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VITAMIN D AND VEGANS | Healthy Cocoberry

VITAMIN D AND VEGANS

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VITAMIN D AND VEGANS

Vegans and Vitamin D

Vegans usually obtain vitamin D from the action of sunlight on the skin or by taking fortified foods such as soya milk, margarine and vitamin supplements which are made from yeast or other fungi.
Fortified vegan products contain D2 (ergocalciferol).

Foods with naturally occurring vitamin D usually contain animal derived vitamin D3 (cholecalciferol). (There is one form of D3 that is derived from lichen and suitable for vegans, which is marketed as Vitashine).

Recently, United States Department of Agriculture (USDA) scientists reported that mushrooms that had been exposed to ultraviolet B light for 5 minutes had very high levels of vitamin D, close to 3,500 International Units (IU) in a 1-cup serving.4 These vitamin D-containing mushrooms are expected to be commercially available in the next few years and will be a plantbased source of vitamin D.

The most significant supply of vitamin D (for omnivores as well as vegans) comes from the action of ultra-violet B light on sterols in the skin. Most people, including infants require little or no extra from food when regularly exposed to sunlight when the sun is high in the sky.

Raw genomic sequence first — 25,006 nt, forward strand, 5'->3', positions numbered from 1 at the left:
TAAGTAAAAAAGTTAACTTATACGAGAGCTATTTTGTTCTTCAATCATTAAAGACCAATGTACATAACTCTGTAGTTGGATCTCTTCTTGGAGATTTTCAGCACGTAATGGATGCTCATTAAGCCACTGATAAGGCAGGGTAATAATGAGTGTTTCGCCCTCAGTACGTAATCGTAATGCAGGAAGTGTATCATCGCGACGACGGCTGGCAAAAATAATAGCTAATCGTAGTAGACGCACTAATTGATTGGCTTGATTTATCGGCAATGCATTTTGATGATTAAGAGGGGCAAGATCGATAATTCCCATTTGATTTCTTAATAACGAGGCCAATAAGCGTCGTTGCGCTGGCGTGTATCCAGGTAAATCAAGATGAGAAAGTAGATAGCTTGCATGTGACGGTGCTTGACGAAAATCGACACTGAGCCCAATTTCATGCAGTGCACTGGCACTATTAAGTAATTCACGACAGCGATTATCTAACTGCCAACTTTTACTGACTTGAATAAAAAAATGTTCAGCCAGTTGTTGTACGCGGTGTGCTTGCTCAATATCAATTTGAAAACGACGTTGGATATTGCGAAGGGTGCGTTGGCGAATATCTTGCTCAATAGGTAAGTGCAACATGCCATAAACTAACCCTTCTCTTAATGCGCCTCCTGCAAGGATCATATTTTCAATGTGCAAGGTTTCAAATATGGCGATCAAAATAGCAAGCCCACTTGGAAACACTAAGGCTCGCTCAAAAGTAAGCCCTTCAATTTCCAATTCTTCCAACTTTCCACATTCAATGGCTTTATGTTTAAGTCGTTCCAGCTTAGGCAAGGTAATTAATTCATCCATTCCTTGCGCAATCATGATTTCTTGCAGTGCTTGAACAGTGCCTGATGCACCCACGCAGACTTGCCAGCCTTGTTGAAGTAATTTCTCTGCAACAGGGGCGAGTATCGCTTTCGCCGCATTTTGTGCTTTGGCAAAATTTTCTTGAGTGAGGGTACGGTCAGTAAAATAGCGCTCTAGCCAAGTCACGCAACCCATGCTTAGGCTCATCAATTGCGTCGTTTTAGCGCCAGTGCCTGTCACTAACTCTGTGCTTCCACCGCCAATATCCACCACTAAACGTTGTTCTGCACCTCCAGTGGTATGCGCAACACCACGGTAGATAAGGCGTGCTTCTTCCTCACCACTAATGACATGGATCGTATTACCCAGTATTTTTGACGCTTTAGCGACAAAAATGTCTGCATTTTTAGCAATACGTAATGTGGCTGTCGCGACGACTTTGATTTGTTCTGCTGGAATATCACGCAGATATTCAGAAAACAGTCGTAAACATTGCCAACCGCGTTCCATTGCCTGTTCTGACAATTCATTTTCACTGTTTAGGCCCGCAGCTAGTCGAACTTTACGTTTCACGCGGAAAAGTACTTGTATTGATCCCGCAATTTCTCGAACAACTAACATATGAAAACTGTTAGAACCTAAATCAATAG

Bright sunlight is not necessary; even the sky shine on a cloudy summer day will stimulate formation of some D in the skin, while a short summer holiday in the open air will increase blood levels of the vitamin by two or three times the amount.

Northern Latitudes

The effective light wavelength – ultra-violet B (UVB, 290-315 nanometers in wavelength) – is not present in winter sunlight between October and March in countries above latitude 52 degrees north, w Winter time supplies of vitamin D depend on the previous summers exposure creating adequate stores in the liver, or on dietary sources.

Requirements For Vitamin D

It has been found that bone loss in post menopause women occurs mostly in the winter due to falling levels of vitamin D products in the blood. A winter intake from fortified foods or supplements is strongly recommended to promote bone health. Winter intakes of about 15 ug (micrograms) per day appear to be appropriate to prevent bone loss.

If we lived as we evolved – in the open nearer the equator – we would synthesise vitamin D from sunlight equivalent to 100 ug (micrograms) or more per day and dietary intake would be irrelevant.